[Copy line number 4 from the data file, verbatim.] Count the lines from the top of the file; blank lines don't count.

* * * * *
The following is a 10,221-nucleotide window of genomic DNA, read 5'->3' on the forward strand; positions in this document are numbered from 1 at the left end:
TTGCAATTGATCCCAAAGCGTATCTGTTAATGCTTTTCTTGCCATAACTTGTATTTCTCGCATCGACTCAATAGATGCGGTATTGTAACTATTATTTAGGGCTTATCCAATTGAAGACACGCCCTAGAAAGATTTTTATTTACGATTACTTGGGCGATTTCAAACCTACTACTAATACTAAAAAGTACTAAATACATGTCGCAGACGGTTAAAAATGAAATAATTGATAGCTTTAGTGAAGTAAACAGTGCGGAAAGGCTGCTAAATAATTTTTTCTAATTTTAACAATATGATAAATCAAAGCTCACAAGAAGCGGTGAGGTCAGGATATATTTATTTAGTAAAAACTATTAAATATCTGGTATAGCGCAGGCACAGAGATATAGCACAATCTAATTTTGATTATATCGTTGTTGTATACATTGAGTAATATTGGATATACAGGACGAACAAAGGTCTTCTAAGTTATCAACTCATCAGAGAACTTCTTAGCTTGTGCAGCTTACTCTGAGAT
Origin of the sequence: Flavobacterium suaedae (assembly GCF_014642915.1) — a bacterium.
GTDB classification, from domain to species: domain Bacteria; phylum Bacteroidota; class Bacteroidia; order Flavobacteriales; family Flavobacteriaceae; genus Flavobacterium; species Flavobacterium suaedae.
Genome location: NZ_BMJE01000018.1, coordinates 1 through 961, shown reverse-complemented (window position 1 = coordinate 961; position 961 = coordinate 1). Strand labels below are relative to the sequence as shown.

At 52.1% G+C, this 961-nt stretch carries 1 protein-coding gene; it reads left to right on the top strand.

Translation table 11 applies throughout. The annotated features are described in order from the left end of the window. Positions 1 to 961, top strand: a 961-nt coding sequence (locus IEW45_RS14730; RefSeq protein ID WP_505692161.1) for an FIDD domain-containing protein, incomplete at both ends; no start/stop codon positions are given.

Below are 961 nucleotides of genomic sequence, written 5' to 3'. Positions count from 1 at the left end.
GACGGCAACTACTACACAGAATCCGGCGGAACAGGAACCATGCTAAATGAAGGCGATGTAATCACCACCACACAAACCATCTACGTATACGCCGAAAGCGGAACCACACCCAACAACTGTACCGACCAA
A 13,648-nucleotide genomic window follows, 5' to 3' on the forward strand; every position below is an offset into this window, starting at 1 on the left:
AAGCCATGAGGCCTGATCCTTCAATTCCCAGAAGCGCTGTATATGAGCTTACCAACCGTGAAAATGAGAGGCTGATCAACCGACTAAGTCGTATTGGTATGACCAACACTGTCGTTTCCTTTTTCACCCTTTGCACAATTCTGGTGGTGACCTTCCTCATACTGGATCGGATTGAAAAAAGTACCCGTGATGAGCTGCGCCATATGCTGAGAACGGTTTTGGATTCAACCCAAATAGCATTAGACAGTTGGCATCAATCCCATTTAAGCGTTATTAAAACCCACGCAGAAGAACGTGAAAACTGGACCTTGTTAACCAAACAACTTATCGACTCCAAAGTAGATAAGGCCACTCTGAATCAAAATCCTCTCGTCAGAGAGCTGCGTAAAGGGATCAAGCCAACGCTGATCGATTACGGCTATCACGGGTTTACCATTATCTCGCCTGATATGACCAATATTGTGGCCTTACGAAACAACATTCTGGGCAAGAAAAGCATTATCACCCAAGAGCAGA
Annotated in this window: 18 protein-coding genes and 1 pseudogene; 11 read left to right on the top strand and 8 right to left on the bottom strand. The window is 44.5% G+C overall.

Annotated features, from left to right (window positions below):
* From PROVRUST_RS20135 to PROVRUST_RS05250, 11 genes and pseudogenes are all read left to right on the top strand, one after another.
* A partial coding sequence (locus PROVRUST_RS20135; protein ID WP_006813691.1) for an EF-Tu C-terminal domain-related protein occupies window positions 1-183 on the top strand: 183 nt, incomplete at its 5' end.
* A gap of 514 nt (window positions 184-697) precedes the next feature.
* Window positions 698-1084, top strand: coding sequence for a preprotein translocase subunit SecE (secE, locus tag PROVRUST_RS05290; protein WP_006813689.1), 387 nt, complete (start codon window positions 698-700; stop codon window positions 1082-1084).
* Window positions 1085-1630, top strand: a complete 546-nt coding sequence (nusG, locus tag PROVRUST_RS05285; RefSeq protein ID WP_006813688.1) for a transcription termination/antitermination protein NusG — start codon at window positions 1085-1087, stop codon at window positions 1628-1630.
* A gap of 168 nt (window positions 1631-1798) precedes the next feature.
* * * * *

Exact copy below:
GTDB classification, from domain to species: domain Bacteria; phylum Bacteroidota; class Bacteroidia; order Flavobacteriales; family Flavobacteriaceae; genus Flavobacterium; species Flavobacterium suaedae.